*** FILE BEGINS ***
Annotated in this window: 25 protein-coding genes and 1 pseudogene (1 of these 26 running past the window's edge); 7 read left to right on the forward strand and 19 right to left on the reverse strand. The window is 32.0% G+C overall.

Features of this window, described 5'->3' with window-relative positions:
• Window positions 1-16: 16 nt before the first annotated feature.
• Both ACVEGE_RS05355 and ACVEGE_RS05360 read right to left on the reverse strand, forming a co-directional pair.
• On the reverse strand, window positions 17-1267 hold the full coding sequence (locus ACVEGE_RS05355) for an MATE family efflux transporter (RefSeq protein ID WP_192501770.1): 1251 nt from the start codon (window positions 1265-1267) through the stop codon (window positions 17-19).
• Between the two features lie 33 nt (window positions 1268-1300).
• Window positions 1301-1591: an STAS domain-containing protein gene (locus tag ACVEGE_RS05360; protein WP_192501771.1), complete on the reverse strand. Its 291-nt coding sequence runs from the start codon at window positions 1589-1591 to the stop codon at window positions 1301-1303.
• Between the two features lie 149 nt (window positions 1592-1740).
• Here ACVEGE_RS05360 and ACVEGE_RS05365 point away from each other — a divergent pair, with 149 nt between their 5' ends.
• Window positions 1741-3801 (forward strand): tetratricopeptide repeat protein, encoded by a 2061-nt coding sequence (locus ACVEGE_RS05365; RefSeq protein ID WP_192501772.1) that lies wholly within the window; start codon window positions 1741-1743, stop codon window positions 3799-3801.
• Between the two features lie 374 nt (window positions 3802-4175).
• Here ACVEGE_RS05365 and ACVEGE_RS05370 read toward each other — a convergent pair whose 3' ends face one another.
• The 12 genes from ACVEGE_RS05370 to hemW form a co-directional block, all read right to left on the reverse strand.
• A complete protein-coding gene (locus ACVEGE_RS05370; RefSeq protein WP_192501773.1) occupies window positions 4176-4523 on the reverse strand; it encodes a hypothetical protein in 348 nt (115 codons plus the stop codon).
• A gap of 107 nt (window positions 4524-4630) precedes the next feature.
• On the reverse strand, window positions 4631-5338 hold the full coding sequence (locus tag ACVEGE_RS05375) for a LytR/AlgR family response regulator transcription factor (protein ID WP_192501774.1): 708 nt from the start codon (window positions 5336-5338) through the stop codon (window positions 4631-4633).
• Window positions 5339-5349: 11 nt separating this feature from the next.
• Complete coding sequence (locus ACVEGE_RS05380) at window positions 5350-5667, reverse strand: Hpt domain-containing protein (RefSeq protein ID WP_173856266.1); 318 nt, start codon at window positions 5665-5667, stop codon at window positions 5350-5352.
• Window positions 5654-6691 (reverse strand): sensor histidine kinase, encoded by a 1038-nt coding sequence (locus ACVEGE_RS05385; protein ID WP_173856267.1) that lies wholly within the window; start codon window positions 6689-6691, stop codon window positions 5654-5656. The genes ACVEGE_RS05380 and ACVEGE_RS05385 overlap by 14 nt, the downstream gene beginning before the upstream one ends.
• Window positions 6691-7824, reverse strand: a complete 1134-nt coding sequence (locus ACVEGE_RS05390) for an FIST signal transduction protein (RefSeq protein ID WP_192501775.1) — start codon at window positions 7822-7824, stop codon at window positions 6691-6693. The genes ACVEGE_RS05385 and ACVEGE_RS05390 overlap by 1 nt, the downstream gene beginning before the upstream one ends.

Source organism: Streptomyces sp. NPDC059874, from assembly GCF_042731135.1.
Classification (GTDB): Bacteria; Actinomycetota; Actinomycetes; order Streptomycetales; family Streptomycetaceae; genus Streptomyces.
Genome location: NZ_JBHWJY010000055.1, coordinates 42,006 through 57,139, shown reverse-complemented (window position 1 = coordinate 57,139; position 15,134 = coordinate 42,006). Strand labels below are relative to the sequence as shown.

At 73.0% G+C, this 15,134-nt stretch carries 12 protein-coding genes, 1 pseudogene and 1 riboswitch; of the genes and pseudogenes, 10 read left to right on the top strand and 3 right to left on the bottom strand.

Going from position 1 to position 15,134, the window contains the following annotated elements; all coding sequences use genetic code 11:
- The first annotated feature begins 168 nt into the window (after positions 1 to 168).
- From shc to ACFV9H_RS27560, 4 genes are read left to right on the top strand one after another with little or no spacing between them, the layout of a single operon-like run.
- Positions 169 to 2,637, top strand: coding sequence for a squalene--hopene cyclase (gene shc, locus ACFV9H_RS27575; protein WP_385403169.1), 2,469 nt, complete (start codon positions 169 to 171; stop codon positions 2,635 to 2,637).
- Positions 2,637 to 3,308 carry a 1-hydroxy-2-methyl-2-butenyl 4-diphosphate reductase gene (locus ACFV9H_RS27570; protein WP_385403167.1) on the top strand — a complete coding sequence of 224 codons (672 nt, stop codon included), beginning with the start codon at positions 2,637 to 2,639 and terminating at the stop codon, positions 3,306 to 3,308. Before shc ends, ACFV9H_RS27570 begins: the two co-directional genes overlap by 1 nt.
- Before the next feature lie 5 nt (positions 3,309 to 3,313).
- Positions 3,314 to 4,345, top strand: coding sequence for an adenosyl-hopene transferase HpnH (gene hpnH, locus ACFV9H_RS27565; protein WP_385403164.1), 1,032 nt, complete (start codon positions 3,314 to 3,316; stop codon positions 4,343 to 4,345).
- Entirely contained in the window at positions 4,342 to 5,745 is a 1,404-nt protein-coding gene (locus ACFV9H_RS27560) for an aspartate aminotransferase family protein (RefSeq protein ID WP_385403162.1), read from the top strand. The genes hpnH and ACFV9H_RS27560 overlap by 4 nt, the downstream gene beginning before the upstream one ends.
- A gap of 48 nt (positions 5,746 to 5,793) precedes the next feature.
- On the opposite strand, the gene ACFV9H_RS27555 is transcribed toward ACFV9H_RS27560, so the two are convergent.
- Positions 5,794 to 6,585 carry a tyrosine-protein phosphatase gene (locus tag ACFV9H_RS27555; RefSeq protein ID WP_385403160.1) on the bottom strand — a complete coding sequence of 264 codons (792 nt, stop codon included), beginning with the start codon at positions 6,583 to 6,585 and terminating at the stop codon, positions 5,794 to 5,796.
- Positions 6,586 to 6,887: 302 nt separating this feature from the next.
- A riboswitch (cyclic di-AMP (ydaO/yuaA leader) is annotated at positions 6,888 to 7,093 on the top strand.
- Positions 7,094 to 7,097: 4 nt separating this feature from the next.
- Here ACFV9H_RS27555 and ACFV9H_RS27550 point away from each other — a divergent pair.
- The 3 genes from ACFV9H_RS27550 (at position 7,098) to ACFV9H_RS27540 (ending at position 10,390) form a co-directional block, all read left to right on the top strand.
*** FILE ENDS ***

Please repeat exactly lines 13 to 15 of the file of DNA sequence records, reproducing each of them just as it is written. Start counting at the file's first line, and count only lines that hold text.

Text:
• The 12 genes from ACVEGE_RS05370 to hemW form a co-directional block, all read right to left on the reverse strand.
• A complete protein-coding gene (locus ACVEGE_RS05370; RefSeq protein WP_192501773.1) occupies window positions 4176-4523 on the reverse strand; it encodes a hypothetical protein in 348 nt (115 codons plus the stop codon).
• A gap of 107 nt (window positions 4524-4630) precedes the next feature.